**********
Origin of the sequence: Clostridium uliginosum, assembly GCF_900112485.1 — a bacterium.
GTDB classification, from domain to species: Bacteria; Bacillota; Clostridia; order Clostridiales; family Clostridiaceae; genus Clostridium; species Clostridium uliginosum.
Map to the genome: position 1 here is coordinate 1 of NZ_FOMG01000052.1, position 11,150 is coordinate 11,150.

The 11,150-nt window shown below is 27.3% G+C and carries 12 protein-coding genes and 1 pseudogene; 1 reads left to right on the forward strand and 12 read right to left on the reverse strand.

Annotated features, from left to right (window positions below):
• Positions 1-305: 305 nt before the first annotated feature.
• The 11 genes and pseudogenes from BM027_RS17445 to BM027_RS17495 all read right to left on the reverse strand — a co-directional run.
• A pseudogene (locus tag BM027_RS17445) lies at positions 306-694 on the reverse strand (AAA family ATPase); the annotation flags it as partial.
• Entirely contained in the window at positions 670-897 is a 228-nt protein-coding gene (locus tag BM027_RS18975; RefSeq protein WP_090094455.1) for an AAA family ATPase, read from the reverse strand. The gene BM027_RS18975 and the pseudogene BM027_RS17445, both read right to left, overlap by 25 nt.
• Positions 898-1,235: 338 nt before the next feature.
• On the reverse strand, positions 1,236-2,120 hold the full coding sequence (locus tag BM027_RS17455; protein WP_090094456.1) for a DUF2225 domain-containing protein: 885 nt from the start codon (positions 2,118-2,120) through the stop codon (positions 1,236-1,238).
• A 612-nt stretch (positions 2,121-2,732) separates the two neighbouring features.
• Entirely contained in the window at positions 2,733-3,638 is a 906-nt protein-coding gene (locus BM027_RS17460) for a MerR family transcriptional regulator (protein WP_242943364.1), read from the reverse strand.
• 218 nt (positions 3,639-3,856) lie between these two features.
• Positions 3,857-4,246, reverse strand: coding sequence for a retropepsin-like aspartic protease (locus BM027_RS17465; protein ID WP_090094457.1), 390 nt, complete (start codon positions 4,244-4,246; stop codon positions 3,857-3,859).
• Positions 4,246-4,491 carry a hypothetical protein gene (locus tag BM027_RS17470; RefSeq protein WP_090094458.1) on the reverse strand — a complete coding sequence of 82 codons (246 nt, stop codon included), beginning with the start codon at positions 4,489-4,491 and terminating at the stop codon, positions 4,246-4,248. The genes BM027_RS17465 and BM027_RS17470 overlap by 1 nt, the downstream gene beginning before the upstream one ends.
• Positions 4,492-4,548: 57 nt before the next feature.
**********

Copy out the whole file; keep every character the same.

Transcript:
Origin of the sequence: Clostridium uliginosum, assembly GCF_900112485.1 — a bacterium.
GTDB classification, from domain to species: Bacteria; Bacillota; Clostridia; order Clostridiales; family Clostridiaceae; genus Clostridium; species Clostridium uliginosum.
Map to the genome: position 1 here is coordinate 1 of NZ_FOMG01000052.1, position 11,150 is coordinate 11,150.

The 11,150-nt window shown below is 27.3% G+C and carries 12 protein-coding genes and 1 pseudogene; 1 reads left to right on the forward strand and 12 read right to left on the reverse strand.

Annotated features, from left to right (window positions below):
• Positions 1-305: 305 nt before the first annotated feature.
• The 11 genes and pseudogenes from BM027_RS17445 to BM027_RS17495 all read right to left on the reverse strand — a co-directional run.
• A pseudogene (locus tag BM027_RS17445) lies at positions 306-694 on the reverse strand (AAA family ATPase); the annotation flags it as partial.
• Entirely contained in the window at positions 670-897 is a 228-nt protein-coding gene (locus tag BM027_RS18975; RefSeq protein WP_090094455.1) for an AAA family ATPase, read from the reverse strand. The gene BM027_RS18975 and the pseudogene BM027_RS17445, both read right to left, overlap by 25 nt.
• Positions 898-1,235: 338 nt before the next feature.
• On the reverse strand, positions 1,236-2,120 hold the full coding sequence (locus tag BM027_RS17455; protein WP_090094456.1) for a DUF2225 domain-containing protein: 885 nt from the start codon (positions 2,118-2,120) through the stop codon (positions 1,236-1,238).
• A 612-nt stretch (positions 2,121-2,732) separates the two neighbouring features.
• Entirely contained in the window at positions 2,733-3,638 is a 906-nt protein-coding gene (locus BM027_RS17460) for a MerR family transcriptional regulator (protein WP_242943364.1), read from the reverse strand.
• 218 nt (positions 3,639-3,856) lie between these two features.
• Positions 3,857-4,246, reverse strand: coding sequence for a retropepsin-like aspartic protease (locus BM027_RS17465; protein ID WP_090094457.1), 390 nt, complete (start codon positions 4,244-4,246; stop codon positions 3,857-3,859).
• Positions 4,246-4,491 carry a hypothetical protein gene (locus tag BM027_RS17470; RefSeq protein WP_090094458.1) on the reverse strand — a complete coding sequence of 82 codons (246 nt, stop codon included), beginning with the start codon at positions 4,489-4,491 and terminating at the stop codon, positions 4,246-4,248. The genes BM027_RS17465 and BM027_RS17470 overlap by 1 nt, the downstream gene beginning before the upstream one ends.
• Positions 4,492-4,548: 57 nt before the next feature.